A Sioux Falls doctor has made a possibly life-saving medical tool. In the past, patients with thoraco-abdominal aortic aneurysms faced an extremely serious surgery that could leave them paralyzed. After seeing that happen to one patient, a Sanford doctor decided there had to be a safer solution.
Terri Ford has all her bags packed and is ready to go home; she's been in the hospital since Halloween.
"You don't realize I think that this could be it," Terri said.
"Very scary, very scary," Terri's husband, Del Ford, said.
Terri suffered an aneurysm in the aorta that ruptured. The wall of the major artery carrying blood out of her heart was damaged.
"To know that you could lose your partner, it's hard, very hard," Del said.
Dr. Patrick Kelly created a graft to help patients such as Terri. It allows doctors to enter a blood vessel through a small incision in the arm, rather than opening up a patient's chest or abdomen.
"If you look at the paralysis risk after an open repair, the classic thoraco-abdominal, it's about one in five," Sanford Dr. Patrick Kelly said.
While Ford is still recovering, patients who undergo the typical type of surgery for conditions like this often face more complications and take up to two years to recover.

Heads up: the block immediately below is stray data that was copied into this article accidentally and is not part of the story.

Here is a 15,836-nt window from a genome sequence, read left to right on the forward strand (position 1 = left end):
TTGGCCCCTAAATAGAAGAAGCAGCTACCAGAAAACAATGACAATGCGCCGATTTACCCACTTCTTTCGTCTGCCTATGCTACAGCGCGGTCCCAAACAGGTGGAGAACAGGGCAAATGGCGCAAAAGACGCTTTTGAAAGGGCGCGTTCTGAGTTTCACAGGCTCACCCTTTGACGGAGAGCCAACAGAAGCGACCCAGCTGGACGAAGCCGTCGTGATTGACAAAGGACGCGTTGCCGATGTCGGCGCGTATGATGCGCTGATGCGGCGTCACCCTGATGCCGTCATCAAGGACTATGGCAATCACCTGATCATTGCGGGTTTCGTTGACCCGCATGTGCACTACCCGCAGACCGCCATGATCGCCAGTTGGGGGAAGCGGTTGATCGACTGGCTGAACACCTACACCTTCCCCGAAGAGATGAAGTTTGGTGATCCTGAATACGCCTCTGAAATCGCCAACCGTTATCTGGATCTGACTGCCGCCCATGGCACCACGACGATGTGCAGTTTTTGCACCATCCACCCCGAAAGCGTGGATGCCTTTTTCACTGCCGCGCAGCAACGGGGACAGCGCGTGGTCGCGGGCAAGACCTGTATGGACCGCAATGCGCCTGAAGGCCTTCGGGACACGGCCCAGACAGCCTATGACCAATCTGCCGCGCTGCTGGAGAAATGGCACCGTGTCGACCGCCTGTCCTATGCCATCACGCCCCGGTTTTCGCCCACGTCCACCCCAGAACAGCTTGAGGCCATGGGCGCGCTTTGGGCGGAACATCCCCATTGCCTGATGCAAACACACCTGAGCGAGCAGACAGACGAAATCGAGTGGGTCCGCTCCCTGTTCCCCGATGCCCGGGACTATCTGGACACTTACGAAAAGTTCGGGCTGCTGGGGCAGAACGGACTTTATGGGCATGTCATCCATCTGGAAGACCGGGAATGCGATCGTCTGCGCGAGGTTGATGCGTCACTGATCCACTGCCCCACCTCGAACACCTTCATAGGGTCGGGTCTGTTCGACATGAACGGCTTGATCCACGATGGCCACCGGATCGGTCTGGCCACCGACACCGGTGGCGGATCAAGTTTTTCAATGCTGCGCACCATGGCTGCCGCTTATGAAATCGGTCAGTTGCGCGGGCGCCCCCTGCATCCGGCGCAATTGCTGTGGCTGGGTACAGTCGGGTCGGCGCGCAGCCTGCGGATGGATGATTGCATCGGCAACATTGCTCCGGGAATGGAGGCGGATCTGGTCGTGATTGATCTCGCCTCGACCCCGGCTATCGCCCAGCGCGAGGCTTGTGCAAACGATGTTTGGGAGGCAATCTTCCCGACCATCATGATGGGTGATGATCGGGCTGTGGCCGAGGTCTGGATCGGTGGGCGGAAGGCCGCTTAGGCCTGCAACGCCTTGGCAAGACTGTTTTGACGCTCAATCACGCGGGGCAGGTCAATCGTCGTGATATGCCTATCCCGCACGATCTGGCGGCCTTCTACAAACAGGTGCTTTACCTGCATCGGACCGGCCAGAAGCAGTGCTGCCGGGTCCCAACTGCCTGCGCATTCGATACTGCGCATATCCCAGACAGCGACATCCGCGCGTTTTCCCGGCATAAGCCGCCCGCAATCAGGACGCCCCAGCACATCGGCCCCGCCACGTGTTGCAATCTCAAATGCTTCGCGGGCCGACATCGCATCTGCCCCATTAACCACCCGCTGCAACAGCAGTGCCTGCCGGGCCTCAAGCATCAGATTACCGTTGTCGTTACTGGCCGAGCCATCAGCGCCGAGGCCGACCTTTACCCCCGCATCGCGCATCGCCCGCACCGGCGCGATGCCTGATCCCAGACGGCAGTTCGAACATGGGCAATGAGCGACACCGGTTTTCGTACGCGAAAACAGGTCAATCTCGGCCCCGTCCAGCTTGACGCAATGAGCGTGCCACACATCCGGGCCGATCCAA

"These people lose a good 35, 40 pounds and become emaciated," Kelly said.
But Terri says with this new stent, she has little pain and has spent less than a month in the hospital. She's one of only around a handful of patients who've had this new surgery.
"One of the people said, 'how many times have you done this because it went so well.' I said, 'I've done it 1,000 times.' They said, 'What do you mean?' I said, 'I've done it in my head 1,000 times," Kelly said.
Kelly created the stent after seeing a similar case end badly.
"Unfortunately, he was paralyzed after the case. The case went as well as I could ask, but he ended up with paralysis. It just breaks your heart. Here's a gentleman who loves to garden. At that point I said, 'There has to be a better fix," Kelly said.
And the Fords are very thankful the fix exists.
Kelly says he's had several companies contact him about manufacturing the stent.